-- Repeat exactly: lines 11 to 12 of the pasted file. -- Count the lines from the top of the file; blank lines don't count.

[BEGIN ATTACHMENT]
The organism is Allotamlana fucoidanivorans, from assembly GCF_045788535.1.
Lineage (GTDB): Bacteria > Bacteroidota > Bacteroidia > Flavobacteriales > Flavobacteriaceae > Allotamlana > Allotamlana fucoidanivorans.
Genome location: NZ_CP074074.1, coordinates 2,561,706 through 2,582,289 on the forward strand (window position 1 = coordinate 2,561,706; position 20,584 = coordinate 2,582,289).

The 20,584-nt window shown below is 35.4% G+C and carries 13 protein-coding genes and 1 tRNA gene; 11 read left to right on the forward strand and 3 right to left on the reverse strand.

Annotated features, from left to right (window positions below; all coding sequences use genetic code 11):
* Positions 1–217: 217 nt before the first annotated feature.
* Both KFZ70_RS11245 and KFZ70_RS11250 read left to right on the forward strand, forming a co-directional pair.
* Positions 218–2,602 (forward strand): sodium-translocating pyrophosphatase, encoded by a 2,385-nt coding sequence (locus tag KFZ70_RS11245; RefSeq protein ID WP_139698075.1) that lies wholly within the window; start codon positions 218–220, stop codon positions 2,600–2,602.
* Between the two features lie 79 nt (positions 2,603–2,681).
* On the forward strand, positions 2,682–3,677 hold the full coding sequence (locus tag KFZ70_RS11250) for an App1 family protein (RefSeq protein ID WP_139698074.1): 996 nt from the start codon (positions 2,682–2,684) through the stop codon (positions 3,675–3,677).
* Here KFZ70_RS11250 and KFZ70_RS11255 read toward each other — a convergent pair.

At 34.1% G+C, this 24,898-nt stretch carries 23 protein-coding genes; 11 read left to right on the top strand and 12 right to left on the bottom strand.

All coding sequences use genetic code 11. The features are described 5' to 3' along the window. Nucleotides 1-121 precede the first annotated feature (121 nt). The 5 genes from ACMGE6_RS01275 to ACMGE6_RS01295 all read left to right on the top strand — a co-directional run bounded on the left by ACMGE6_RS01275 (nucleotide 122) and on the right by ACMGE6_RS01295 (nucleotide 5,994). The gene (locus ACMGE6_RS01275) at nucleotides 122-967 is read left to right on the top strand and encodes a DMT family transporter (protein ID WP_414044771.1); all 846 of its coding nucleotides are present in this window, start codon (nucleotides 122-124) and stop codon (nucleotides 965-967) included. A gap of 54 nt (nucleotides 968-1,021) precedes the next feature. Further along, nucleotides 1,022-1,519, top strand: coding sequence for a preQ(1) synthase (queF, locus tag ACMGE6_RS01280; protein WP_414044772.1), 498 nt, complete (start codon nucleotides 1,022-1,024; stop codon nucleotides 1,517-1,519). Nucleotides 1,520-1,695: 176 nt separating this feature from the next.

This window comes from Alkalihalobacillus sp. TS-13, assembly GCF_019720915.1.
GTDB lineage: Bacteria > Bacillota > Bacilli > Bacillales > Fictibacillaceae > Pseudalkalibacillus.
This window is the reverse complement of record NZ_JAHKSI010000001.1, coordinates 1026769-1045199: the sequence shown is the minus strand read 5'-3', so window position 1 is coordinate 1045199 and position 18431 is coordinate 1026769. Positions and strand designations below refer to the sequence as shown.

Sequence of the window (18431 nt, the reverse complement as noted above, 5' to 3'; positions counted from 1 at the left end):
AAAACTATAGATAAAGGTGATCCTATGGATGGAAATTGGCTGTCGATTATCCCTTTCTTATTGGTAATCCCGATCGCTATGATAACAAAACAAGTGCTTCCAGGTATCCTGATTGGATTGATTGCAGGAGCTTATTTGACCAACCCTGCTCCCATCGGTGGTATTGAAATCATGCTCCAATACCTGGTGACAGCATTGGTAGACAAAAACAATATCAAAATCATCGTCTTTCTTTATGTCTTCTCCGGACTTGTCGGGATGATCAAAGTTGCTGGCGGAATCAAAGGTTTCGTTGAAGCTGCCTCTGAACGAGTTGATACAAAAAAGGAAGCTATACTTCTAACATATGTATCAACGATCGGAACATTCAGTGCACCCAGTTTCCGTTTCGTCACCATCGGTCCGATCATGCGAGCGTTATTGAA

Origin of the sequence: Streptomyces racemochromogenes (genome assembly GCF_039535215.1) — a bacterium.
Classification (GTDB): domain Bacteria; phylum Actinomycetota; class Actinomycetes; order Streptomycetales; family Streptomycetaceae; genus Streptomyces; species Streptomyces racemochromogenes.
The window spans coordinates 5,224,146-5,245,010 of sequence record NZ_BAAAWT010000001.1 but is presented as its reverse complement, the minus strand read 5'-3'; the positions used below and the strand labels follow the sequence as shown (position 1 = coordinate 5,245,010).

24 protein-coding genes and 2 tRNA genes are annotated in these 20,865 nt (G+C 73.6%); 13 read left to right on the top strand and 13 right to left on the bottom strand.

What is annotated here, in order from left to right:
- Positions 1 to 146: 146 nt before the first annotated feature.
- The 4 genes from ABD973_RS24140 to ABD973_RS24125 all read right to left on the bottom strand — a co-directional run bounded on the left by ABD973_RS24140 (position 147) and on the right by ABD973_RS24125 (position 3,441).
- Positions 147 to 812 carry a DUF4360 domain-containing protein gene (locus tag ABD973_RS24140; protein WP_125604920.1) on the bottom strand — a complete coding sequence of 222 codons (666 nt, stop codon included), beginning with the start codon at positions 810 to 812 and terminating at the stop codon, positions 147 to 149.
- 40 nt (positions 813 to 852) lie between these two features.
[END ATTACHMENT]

* Here KFZ70_RS11250 and KFZ70_RS11255 read toward each other — a convergent pair.

At 34.1% G+C, this 24,898-nt stretch carries 23 protein-coding genes; 11 read left to right on the top strand and 12 right to left on the bottom strand.